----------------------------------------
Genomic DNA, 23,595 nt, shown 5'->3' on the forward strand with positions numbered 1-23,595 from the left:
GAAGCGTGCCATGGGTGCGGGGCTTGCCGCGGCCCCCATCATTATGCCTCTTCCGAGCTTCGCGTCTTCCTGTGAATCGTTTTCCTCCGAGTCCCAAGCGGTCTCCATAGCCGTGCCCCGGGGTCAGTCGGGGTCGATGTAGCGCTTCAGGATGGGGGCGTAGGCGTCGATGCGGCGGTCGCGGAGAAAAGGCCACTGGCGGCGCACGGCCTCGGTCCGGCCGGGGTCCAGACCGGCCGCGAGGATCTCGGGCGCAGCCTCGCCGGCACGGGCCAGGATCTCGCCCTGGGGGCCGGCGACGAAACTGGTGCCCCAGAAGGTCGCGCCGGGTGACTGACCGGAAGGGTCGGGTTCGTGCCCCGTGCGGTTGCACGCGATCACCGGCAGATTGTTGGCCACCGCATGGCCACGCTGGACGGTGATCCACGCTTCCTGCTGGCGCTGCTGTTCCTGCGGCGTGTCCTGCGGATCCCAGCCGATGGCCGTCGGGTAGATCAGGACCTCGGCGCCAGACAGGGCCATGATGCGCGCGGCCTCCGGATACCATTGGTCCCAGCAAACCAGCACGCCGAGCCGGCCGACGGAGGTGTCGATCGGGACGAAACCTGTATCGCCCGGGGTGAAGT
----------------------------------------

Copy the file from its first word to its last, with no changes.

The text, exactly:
Genomic DNA, 23,595 nt, shown 5'->3' on the forward strand with positions numbered 1-23,595 from the left:
GAAGCGTGCCATGGGTGCGGGGCTTGCCGCGGCCCCCATCATTATGCCTCTTCCGAGCTTCGCGTCTTCCTGTGAATCGTTTTCCTCCGAGTCCCAAGCGGTCTCCATAGCCGTGCCCCGGGGTCAGTCGGGGTCGATGTAGCGCTTCAGGATGGGGGCGTAGGCGTCGATGCGGCGGTCGCGGAGAAAAGGCCACTGGCGGCGCACGGCCTCGGTCCGGCCGGGGTCCAGACCGGCCGCGAGGATCTCGGGCGCAGCCTCGCCGGCACGGGCCAGGATCTCGCCCTGGGGGCCGGCGACGAAACTGGTGCCCCAGAAGGTCGCGCCGGGTGACTGACCGGAAGGGTCGGGTTCGTGCCCCGTGCGGTTGCACGCGATCACCGGCAGATTGTTGGCCACCGCATGGCCACGCTGGACGGTGATCCACGCTTCCTGCTGGCGCTGCTGTTCCTGCGGCGTGTCCTGCGGATCCCAGCCGATGGCCGTCGGGTAGATCAGGACCTCGGCGCCAGACAGGGCCATGATGCGCGCGGCCTCCGGATACCATTGGTCCCAGCAAACCAGCACGCCGAGCCGGCCGACGGAGGTGTCGATCGGGACGAAACCTGTATCGCCCGGGGTGAAGT